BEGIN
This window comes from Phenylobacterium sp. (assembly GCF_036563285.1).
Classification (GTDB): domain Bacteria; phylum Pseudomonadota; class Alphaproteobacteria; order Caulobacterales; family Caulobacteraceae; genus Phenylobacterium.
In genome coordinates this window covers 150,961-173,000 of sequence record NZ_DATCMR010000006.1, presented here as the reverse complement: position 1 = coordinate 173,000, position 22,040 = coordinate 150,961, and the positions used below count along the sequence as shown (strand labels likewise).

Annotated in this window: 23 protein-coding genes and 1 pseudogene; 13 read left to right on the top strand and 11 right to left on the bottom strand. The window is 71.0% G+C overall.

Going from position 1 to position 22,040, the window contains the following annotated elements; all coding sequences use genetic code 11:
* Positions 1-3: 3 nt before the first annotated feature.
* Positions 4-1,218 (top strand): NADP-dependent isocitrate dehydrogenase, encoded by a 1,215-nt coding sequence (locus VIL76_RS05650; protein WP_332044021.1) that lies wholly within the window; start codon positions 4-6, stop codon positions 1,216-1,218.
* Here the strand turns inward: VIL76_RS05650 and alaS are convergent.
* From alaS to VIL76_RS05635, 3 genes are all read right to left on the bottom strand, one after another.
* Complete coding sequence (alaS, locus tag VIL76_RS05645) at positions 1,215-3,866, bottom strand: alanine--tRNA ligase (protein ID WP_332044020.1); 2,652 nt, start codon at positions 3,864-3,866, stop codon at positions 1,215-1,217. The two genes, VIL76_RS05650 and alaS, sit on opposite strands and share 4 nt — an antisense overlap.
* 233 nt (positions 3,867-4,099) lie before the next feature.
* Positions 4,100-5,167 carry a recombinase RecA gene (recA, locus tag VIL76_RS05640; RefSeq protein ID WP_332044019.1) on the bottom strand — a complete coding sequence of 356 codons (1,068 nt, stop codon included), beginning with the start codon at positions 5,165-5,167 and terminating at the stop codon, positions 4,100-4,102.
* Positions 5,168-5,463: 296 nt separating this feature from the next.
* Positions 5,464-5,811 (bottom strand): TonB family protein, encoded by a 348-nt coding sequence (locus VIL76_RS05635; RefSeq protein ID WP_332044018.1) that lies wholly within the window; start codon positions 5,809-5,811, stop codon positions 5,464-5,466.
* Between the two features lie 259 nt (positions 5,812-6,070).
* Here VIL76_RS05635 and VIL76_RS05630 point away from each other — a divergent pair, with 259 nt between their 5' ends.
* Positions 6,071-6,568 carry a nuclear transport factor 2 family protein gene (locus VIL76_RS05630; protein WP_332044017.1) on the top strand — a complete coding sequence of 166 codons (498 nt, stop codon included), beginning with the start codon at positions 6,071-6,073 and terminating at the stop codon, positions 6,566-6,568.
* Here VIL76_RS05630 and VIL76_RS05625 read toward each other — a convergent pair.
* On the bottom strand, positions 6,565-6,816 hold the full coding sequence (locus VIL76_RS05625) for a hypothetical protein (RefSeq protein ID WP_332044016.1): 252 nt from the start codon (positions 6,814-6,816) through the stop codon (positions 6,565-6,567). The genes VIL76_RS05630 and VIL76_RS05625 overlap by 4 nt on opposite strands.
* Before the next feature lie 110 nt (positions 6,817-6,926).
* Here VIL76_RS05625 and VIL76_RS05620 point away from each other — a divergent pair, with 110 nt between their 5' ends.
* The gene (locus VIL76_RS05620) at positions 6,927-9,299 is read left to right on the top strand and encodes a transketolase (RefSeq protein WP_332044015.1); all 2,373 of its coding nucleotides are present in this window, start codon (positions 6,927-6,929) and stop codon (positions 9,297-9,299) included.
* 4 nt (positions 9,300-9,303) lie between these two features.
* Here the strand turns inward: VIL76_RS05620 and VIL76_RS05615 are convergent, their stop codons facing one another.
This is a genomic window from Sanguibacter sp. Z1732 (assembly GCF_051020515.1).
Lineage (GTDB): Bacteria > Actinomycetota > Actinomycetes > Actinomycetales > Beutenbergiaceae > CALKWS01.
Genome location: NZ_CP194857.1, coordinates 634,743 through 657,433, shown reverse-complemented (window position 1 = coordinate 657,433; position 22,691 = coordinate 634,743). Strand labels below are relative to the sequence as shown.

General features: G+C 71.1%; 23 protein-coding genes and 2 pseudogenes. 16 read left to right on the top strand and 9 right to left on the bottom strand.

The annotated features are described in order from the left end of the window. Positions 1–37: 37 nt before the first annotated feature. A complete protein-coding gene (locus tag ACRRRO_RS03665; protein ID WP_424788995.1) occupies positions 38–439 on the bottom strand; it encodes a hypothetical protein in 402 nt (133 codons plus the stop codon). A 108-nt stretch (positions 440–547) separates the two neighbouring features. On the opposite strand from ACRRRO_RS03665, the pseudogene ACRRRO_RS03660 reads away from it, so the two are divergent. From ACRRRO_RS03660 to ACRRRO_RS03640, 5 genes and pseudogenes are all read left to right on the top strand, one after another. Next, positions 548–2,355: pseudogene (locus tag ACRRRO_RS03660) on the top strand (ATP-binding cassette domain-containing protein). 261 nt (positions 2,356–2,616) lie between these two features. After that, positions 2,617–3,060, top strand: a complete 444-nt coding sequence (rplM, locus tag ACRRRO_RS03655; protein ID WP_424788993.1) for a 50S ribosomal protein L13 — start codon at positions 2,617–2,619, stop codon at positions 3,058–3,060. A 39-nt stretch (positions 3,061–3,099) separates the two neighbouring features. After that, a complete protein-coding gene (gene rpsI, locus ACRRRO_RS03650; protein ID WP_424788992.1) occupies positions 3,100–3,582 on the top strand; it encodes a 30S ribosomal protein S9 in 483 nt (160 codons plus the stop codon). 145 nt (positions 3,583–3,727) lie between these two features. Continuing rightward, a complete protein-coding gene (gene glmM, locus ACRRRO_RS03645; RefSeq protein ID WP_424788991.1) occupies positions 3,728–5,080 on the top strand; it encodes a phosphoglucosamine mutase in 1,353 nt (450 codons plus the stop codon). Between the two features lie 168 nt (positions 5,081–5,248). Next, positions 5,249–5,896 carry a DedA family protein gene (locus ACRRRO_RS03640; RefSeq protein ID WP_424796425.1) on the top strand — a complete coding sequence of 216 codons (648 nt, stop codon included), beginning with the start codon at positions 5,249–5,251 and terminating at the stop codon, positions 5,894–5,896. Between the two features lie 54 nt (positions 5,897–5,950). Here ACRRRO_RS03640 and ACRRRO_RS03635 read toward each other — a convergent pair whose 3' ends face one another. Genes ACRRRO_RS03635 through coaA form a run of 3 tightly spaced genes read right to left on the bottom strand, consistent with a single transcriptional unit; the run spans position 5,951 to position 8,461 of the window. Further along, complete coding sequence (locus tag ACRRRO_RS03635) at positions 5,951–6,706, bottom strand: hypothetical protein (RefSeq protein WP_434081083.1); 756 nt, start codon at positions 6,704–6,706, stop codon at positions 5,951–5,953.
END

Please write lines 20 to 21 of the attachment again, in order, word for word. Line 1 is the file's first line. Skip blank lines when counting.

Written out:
* Before the next feature lie 110 nt (positions 6,817-6,926).
* Here VIL76_RS05625 and VIL76_RS05620 point away from each other — a divergent pair, with 110 nt between their 5' ends.